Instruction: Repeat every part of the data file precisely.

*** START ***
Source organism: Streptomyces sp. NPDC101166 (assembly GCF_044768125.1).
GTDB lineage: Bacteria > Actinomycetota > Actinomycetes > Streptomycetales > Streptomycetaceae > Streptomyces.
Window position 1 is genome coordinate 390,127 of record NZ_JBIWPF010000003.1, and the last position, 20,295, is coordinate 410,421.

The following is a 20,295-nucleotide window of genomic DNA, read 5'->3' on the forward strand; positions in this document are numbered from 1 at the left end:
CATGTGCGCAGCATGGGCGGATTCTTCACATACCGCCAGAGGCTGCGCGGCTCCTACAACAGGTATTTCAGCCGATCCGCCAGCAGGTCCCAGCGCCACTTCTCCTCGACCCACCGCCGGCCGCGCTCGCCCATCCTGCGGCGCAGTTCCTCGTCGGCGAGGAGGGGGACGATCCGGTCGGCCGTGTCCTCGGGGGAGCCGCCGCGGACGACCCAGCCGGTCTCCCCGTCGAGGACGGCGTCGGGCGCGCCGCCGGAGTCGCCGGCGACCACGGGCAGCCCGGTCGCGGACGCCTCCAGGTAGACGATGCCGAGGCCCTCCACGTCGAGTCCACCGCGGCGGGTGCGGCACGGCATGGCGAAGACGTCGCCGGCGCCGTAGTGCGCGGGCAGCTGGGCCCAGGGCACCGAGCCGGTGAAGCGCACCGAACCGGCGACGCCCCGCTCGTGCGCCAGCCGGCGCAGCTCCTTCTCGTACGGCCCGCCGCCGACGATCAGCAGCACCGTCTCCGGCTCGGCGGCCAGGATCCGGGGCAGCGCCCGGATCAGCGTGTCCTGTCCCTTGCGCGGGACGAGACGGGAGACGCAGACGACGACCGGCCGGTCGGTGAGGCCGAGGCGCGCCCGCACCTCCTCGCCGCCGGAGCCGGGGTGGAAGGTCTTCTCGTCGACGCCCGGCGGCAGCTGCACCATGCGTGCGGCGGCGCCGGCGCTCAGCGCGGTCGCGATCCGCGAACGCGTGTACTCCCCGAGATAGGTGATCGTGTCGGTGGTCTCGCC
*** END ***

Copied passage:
Source organism: Streptomyces sp. NPDC101166 (assembly GCF_044768125.1).
GTDB lineage: Bacteria > Actinomycetota > Actinomycetes > Streptomycetales > Streptomycetaceae > Streptomyces.
Window position 1 is genome coordinate 390,127 of record NZ_JBIWPF010000003.1, and the last position, 20,295, is coordinate 410,421.

The following is a 20,295-nucleotide window of genomic DNA, read 5'->3' on the forward strand; positions in this document are numbered from 1 at the left end:
CATGTGCGCAGCATGGGCGGATTCTTCACATACCGCCAGAGGCTGCGCGGCTCCTACAACAGGTATTTCAGCCGATCCGCCAGCAGGTCCCAGCGCCACTTCTCCTCGACCCACCGCCGGCCGCGCTCGCCCATCCTGCGGCGCAGTTCCTCGTCGGCGAGGAGGGGGACGATCCGGTCGGCCGTGTCCTCGGGGGAGCCGCCGCGGACGACCCAGCCGGTCTCCCCGTCGAGGACGGCGTCGGGCGCGCCGCCGGAGTCGCCGGCGACCACGGGCAGCCCGGTCGCGGACGCCTCCAGGTAGACGATGCCGAGGCCCTCCACGTCGAGTCCACCGCGGCGGGTGCGGCACGGCATGGCGAAGACGTCGCCGGCGCCGTAGTGCGCGGGCAGCTGGGCCCAGGGCACCGAGCCGGTGAAGCGCACCGAACCGGCGACGCCCCGCTCGTGCGCCAGCCGGCGCAGCTCCTTCTCGTACGGCCCGCCGCCGACGATCAGCAGCACCGTCTCCGGCTCGGCGGCCAGGATCCGGGGCAGCGCCCGGATCAGCGTGTCCTGTCCCTTGCGCGGGACGAGACGGGAGACGCAGACGACGACCGGCCGGTCGGTGAGGCCGAGGCGCGCCCGCACCTCCTCGCCGCCGGAGCCGGGGTGGAAGGTCTTCTCGTCGACGCCCGGCGGCAGCTGCACCATGCGTGCGGCGGCGCCGGCGCTCAGCGCGGTCGCGATCCGCGAACGCGTGTACTCCCCGAGATAGGTGATCGTGTCGGTGGTCTCGCC